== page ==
Proptech the future for commercial investment

Thursday 9 January 2020

Commercial property start-up Jasper is the new kid on the block but some have asked how it differs from traditional property syndicates. Jasper’s founders explain the points of difference for us…

By Miriam Bell

The Auckland-based disrupter aims to increase access to high quality commercial real estate opportunities by allowing investors to purchase fractional ownership in assets.

It will do this by providing a fully digitised onboarding, accreditation and subscription process and offering lower minimum and lower fees.

And after launching in June, it’s been a whirlwind few months for Jasper. It scored a major seed investor in European asset manager M7 Real Estate in September and then its first investment offering achieved  full subscription in just 36 hours in November.

Yet some investors have queried whether Jasper is actually that different from traditional commercial property syndicates and, if it is, how it is.

So landlords.co.nz sat down with Jasper’s co-founders, CEO Mark Hurley and CIO Mark Campbell, to find out why Jasper is different.

For Hurley, one of the primary points of difference will be liquidity. He says one of the big drawbacks of traditional syndicates has been a lack of liquidity and a lack of options for investors in that regard.

“We feel it is important that we can offer options so we will have a secondary market – and that will improve liquidity.

“But one of the attractions of commercial property is its lack of volatility. So we don’t want it to be like day trading. We want it to be stable so we are looking at having a year hold period before you can sell. That way it’s still a long-term investment.”

They are currently working with the Financial Markets Authority (FMA) to put a retail license in place and once they have completed that process they will share their plans for the secondary market.

But they hope they’ll have a secondary market in place about one year on from launching their first investment property offering.

Another major point of different is the prop-tech aspect of Jasper, Hurley says. “In the broader sense, this improves efficiency significantly and this makes for lower frees and minimums.

“In turn, this opens up commercial property to new investors who may not have been able to access it (because of the high entry point) previously. Also, lower fees over the long run make for stronger returns for investors.”

More specifically, Jasper offers a completely different investment investor experience to existing syndicates.

“Investors can create an account and invest in just a few minutes with relatively little hassle. That’s very different to the traditional way of investing and it’s not something that should be overlooked! The whole experience is different, easier, more accessible.”

It’s about the changing face of property investment, Hurley says. “Our vision revolved around what the future of investing might look like and how we could build something to make it more accessible and even fun, so that’s what we did.

“Older investors may not want the digital engagement as much, but there is great value in the proposition we have. And there’s lots of interest from investors who have previously been locked out of commercial property, with the majority at the younger end of the 35-60 age range.”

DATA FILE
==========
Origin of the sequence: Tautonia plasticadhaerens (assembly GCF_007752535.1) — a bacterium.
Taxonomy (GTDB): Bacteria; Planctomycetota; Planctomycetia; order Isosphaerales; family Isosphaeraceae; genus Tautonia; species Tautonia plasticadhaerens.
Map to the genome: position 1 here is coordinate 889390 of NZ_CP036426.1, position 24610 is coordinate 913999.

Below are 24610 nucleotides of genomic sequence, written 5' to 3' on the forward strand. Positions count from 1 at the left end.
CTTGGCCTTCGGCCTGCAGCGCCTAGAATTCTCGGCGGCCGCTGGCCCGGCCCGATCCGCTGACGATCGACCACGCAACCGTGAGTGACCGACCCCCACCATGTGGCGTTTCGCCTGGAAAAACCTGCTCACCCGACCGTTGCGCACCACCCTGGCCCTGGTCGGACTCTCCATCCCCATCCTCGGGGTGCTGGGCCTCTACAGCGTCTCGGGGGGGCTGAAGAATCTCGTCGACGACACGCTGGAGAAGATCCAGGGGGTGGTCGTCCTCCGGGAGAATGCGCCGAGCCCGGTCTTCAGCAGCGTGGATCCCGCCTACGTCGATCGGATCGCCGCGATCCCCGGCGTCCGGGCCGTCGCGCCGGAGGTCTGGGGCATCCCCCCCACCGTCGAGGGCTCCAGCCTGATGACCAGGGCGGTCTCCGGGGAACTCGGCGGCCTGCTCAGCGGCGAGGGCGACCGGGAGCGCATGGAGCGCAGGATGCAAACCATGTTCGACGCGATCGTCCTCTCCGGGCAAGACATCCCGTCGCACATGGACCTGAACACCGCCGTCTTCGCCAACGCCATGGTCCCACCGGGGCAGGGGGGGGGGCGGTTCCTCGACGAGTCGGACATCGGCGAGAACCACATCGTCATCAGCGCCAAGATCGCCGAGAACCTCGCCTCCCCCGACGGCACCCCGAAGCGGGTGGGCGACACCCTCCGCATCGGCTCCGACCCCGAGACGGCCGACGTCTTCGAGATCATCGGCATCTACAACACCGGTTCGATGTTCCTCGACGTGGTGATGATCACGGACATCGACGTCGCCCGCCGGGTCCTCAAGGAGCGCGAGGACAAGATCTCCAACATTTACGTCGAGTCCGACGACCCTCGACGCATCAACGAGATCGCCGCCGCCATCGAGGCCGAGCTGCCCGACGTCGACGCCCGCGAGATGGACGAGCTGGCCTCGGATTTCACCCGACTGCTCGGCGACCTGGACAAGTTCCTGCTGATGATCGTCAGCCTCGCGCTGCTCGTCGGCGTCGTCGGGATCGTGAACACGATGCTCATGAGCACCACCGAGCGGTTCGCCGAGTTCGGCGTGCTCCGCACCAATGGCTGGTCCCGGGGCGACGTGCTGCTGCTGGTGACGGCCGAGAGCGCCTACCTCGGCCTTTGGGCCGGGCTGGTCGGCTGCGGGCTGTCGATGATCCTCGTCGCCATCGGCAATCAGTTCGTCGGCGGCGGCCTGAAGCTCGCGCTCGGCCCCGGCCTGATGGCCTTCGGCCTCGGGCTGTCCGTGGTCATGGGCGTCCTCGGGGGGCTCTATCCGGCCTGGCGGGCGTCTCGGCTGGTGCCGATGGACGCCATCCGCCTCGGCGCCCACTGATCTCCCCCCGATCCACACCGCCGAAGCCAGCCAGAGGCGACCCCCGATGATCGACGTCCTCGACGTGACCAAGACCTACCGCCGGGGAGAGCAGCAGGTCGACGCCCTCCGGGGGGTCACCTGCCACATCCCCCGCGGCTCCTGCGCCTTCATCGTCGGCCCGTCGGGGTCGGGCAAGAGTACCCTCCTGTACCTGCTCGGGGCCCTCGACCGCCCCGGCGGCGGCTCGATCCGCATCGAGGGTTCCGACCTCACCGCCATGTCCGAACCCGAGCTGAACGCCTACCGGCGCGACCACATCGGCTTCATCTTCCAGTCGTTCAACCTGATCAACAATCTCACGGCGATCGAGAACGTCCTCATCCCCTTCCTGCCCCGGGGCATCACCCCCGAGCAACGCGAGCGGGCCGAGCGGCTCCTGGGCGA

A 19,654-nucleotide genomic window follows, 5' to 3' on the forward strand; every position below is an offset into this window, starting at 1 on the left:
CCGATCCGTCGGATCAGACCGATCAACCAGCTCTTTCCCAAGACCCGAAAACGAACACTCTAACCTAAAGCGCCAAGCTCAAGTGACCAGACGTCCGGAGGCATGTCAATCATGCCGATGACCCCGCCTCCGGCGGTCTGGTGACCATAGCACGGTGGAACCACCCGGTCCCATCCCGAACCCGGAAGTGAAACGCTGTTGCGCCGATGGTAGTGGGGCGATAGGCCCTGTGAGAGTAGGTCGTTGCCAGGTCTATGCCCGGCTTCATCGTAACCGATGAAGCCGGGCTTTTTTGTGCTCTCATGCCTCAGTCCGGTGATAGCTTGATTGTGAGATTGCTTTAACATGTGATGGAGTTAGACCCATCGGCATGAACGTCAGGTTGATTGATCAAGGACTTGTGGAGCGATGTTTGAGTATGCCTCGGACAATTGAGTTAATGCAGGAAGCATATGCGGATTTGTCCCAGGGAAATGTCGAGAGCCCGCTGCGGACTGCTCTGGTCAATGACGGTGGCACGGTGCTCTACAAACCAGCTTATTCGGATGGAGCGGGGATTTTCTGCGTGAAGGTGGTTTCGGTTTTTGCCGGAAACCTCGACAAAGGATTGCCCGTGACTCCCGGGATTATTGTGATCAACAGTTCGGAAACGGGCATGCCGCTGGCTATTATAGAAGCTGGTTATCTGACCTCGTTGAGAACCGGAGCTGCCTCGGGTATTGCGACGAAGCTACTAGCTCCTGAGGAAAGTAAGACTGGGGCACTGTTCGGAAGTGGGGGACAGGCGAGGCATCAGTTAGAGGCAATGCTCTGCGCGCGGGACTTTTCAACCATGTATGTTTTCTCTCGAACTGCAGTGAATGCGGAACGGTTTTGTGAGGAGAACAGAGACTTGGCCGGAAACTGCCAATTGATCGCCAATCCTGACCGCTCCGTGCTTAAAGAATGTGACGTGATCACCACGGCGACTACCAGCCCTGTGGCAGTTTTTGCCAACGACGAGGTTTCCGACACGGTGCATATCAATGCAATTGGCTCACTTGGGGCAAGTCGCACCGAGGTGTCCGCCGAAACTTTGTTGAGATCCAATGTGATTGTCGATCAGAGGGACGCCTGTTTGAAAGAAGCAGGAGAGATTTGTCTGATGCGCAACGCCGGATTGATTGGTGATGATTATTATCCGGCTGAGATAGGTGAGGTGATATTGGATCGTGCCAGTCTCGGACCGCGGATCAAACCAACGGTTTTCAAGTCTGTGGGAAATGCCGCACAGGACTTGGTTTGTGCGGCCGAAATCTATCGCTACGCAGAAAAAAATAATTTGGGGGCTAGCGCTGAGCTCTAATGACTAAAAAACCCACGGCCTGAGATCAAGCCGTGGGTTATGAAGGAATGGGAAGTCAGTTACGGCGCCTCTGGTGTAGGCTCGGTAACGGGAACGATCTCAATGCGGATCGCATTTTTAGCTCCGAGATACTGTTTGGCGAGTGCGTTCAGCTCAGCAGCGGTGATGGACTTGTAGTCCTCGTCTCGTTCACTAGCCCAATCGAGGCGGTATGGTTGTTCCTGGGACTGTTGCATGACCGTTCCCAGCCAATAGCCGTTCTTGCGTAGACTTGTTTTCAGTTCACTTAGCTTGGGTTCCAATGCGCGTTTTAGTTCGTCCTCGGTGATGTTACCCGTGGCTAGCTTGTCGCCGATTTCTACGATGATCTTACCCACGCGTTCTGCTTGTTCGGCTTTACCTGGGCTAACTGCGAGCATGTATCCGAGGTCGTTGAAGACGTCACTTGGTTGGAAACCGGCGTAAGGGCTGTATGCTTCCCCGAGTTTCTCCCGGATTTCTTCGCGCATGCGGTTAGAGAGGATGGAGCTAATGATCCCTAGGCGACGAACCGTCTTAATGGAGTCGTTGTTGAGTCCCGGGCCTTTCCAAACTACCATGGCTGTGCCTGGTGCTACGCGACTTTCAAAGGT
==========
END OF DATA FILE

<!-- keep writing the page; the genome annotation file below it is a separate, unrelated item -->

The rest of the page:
Campbell agrees their vision for Jasper is one for the future. Ultimately, they would like to be able to offer a global alternative asset marketplace, which would allow users to login anywhere and look at offerings from around the world.

“An investor might like the look of an office in Sydney or an industrial building in the South Island and they would be able to invest across borders via the single platform. There would be more options and high diversification would be possible.”

However, at this point, their focus is on consolidating Jasper as a strong commercial property investment platform for New Zealanders.

“We are very proud of the technology that we have built,” Campbell says. “We believe it is the best technology available in the commercial property space and there is more to come which will improve the experience for our investors.”

They’re also now on the look out for their next property offering and they are planning to scale it up a bit this time round. To that end, they are exploring a range of good quality options in different commercial sectors.

Hurley says they plan to be very open about their offerings, and their plans, going forward as some current offerings lack transparency.

“We want to change that and ensure we can offer our investors a diverse array of investment options. The ultimate goal is to enable more investors the opportunity to build a nice diversified portfolio, dependent on their risk appetite.”

They are hoping to be able to open up their next offering in the first quarter of 2020, he adds.

Comments from our readers

No comments yet

Sign In / Register to add your comment

Property News

Supreme Court dismisses price-fixing appeal

Two Hamilton real estate agencies have lost their long-running battle with the Commerce Commission over allegations of price-fixing.

House Prices

What lies ahead for the housing market

As New Zealand begins to settle into the “new normal” of the Covid-19 lockdown, commentators have started releasing their (tentative) outlooks for the housing market. Here’s a summary of some of them...

Mortgages

Banks roll out mortgage holiday

Major lenders have launched mortgage holidays for borrowers affected by the Covid-19 outbreak, using online application forms to process customer requests.

Site by PHP Developer